a big bonfire, everything,
except maybe that dress,
those shoes,
that stack of books,
your collection of
vinyl albums and your
jewels. well, maybe
some other things too.
i'll make a list.

i need some space

out of the blue
she blurts out,
I think I need some
space. she leaves out
the word honey on
the end of her sentence,
so you know
something is up.
huh, you say. oh,
sorry, am I too
close to you?
the chairs here are
a little tight.
you slide your
chair away
from hers. no, she
says. space, I need
space in our
relationship.
really? you say.
seeing each other
twice a week is
too much? twice
a week? really?
okay. well, how
about we just try
Saturday night.
one night a week?
will that be better?
no, she says.
I need space, real
space. I need
distance to think
things over.
to think about what,
you ask, scratching
your head. work?
life? us, she says,
shaking her head.
I need some space
and some time to think
about us, where this
relationship is going.
where do you want it
to go, you ask.
marriage, moving in
together?
can't you just do
it now? think about
us now. put on your
thinking cap and think
about us now.
look, you stupid idiot,
I'm trying to break up
with you in a nice
and gentle way, but
you are to block
headed to understand.
I need space away
from you! get it?
wait a minute. are you
saying you don't love
me anymore, and that
you want to break
up? yes, yes, yes.
oh, okay, I get it now.
why didn't you just
say that. I've been
feeling the same
way, but didn't know
how to say it either.
we can still have lunch
together though, right?

olga from the ukraine

your new girl friend,
olga, from
the Ukraine wants
to arm wrestle.
come on, she says.
don't be a sissy
man. show me your
strength. put your
hand into mine.
she clears the plates
away where you
just had dinner,
rolls up her sleeve
showing a tattoo
of a cow.
I will not hurt
you, she says,
squinting her Russian
blue eyes like
glints of steel.
no, you say. I won't.
pffft, she snorts.
we will not make
love tonight until
you arm wrestle me.
your choice.
you close your eyes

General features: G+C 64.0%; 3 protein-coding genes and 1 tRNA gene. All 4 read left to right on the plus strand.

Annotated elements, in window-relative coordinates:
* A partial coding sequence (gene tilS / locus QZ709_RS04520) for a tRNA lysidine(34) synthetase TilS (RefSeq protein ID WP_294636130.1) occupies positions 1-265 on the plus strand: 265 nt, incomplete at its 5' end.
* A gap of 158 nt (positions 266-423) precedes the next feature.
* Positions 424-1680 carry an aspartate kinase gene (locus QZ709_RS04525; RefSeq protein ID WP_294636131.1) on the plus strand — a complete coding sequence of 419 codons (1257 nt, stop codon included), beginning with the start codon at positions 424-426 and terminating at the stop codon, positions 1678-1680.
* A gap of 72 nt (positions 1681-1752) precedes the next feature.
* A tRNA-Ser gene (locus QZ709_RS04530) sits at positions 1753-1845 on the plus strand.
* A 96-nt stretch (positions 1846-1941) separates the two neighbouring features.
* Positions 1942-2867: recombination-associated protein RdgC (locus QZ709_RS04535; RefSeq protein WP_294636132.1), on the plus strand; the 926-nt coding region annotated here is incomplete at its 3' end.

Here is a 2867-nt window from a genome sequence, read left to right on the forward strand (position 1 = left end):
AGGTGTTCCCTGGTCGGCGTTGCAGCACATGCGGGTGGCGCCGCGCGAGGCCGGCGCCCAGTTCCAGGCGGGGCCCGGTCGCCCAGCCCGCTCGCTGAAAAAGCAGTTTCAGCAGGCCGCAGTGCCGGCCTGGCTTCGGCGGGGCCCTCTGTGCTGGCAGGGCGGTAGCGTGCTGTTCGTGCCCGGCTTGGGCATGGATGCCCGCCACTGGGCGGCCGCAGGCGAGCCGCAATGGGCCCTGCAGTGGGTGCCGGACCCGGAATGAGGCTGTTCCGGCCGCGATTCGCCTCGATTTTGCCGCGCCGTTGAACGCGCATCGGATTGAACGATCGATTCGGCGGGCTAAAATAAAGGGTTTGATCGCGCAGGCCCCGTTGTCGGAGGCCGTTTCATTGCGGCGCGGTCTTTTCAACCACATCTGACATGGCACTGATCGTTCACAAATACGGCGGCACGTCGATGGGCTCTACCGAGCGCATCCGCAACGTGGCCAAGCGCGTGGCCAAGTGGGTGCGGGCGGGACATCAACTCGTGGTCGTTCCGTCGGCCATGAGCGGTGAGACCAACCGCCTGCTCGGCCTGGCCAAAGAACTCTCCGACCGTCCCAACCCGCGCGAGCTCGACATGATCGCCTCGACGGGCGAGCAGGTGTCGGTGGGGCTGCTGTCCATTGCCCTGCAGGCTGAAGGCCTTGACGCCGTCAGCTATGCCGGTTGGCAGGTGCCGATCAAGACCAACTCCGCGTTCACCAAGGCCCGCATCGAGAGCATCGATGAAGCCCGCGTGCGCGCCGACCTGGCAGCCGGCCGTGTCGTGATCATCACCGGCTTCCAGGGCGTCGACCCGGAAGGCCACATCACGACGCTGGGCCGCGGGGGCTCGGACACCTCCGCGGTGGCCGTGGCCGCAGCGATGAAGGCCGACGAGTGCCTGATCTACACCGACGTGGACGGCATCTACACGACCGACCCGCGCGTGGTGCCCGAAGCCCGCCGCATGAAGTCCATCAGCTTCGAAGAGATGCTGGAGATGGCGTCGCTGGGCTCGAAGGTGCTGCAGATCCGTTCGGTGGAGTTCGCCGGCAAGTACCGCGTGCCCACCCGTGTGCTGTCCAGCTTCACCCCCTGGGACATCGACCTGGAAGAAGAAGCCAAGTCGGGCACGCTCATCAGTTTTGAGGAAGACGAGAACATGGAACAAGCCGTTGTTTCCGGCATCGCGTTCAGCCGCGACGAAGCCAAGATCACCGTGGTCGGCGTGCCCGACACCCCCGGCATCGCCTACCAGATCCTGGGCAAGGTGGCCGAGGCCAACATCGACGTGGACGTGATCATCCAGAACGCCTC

and shake your head.
you think about fifi,
the French girl
you used to date,
how soft and sweet
she was. how she
smelled like pastry
fresh from the oven
in the morning.
come on, sissy man,
let's go. so you put
your hand into Olga's
tight fist and let
her slam your arm
down into the table.
she helps you get
the fork out of
your forearm, then
you go home to make
farm factory love.
it's such a small
world now.

sweet and low

some people
like to doctor
their coffee.
it takes a half
an hour at least
while they stand
at the counter
pouring, stirring,
adding
sugar, powdered
chocolate,
cinnamon and cream
into their
cup.
then they take a
small test
sip, to see if it
is drinkable, not
quite.
they start again
until finally
it is right.
they always leave
with a handful
of sweet and low
stuffing the pink
envelopes into
their pockets,
for later. they're
free, right?

the jester

you are from
drama
royalty.
the queen of
course, rules,
but
the princess's
and princes'
hold up their own
with the slightest
bit of
gossip
or trouble
brewing into
a violent storm.
a paper cut
needs surgery,
a fender
bender is a collision
where lives
were barely
saved.
a puddle is a flood.
a snow flake
a blizzard.
you try to keep quiet,
but sometimes
you can't help
yourself,
and pile on,
mocking the ballooned
misery
which makes you
the court jester,
you suppose.


Sunday, May 11, 2014

the clock

your grandmother
loved
her broken clock.
it stood
like a soldier
squared
in the foyer
silently
keeping time
at bay.
the numbers
were letters
the face
yellowed
with age,
the weight
behind the glass
was still.
but the bird
was out
of it's little
window
sitting on
it's perch,
quiet now.
but you remember
as child
how it had
so much to say.

hands on the plow

lean
years. dust
years.
no crops.
no rain
to speak of.
a hard wind
blows
brown.
there is no
fat of
the land
nothing green
is anywhere.
but you
don't leave,
you don't quit.
you keep
your hands
on the plow
and wait.

Saturday, May 10, 2014

press on

further, further
you drive.
keep going.
around the next
bend,
over the next
bridge,
keep going.
drive on.
further.
don't stop.
follow
the detour
signs, now
keep straight
that's right.
further. keep
going. we are
all in
this together.
not really,
but it sounds
good to say
as you press
onward through
the darkness.

spare love

the spare
tire will get
you home
if home isn't
too far
down the road.
a stranger's
kiss will
keep you warm
if only for
a night,
when the one
you love
has left for
the unknown.

the mint

finding
a single
sweet mint
in your pocket
that you forgot
was there
makes
you think
there is more
good in
the world
than you
realized.
the pin
in your shoe,
well,
that's a different
story.

they were having the talk

you see a couple
in a restaurant
having the talk.
you're waiting for
your friend to
arrive who is
always late,
but that's another
story.
they are talking